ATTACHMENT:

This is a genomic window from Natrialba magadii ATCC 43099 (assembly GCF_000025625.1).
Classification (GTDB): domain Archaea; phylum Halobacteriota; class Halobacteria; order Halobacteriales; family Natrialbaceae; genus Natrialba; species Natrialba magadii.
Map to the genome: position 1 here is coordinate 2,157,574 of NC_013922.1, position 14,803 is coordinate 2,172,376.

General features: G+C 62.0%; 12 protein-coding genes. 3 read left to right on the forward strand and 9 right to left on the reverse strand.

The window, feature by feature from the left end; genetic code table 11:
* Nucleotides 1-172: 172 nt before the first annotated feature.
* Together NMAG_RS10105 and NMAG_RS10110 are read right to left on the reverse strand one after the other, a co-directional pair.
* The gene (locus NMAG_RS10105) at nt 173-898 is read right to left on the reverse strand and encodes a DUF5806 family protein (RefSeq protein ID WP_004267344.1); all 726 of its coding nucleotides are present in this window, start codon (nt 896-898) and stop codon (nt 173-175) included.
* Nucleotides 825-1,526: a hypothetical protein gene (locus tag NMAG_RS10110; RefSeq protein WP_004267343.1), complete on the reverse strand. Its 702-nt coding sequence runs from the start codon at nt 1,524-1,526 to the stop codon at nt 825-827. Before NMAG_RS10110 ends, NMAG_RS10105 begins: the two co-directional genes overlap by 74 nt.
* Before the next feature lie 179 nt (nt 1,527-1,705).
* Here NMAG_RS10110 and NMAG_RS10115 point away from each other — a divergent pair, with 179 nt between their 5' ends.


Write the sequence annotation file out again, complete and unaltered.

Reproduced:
This is a genomic window from Natrialba magadii ATCC 43099 (assembly GCF_000025625.1).
Classification (GTDB): domain Archaea; phylum Halobacteriota; class Halobacteria; order Halobacteriales; family Natrialbaceae; genus Natrialba; species Natrialba magadii.
Map to the genome: position 1 here is coordinate 2,157,574 of NC_013922.1, position 14,803 is coordinate 2,172,376.

General features: G+C 62.0%; 12 protein-coding genes. 3 read left to right on the forward strand and 9 right to left on the reverse strand.

The window, feature by feature from the left end; genetic code table 11:
* Nucleotides 1-172: 172 nt before the first annotated feature.
* Together NMAG_RS10105 and NMAG_RS10110 are read right to left on the reverse strand one after the other, a co-directional pair.
* The gene (locus NMAG_RS10105) at nt 173-898 is read right to left on the reverse strand and encodes a DUF5806 family protein (RefSeq protein ID WP_004267344.1); all 726 of its coding nucleotides are present in this window, start codon (nt 896-898) and stop codon (nt 173-175) included.
* Nucleotides 825-1,526: a hypothetical protein gene (locus tag NMAG_RS10110; RefSeq protein WP_004267343.1), complete on the reverse strand. Its 702-nt coding sequence runs from the start codon at nt 1,524-1,526 to the stop codon at nt 825-827. Before NMAG_RS10110 ends, NMAG_RS10105 begins: the two co-directional genes overlap by 74 nt.
* Before the next feature lie 179 nt (nt 1,527-1,705).
* Here NMAG_RS10110 and NMAG_RS10115 point away from each other — a divergent pair, with 179 nt between their 5' ends.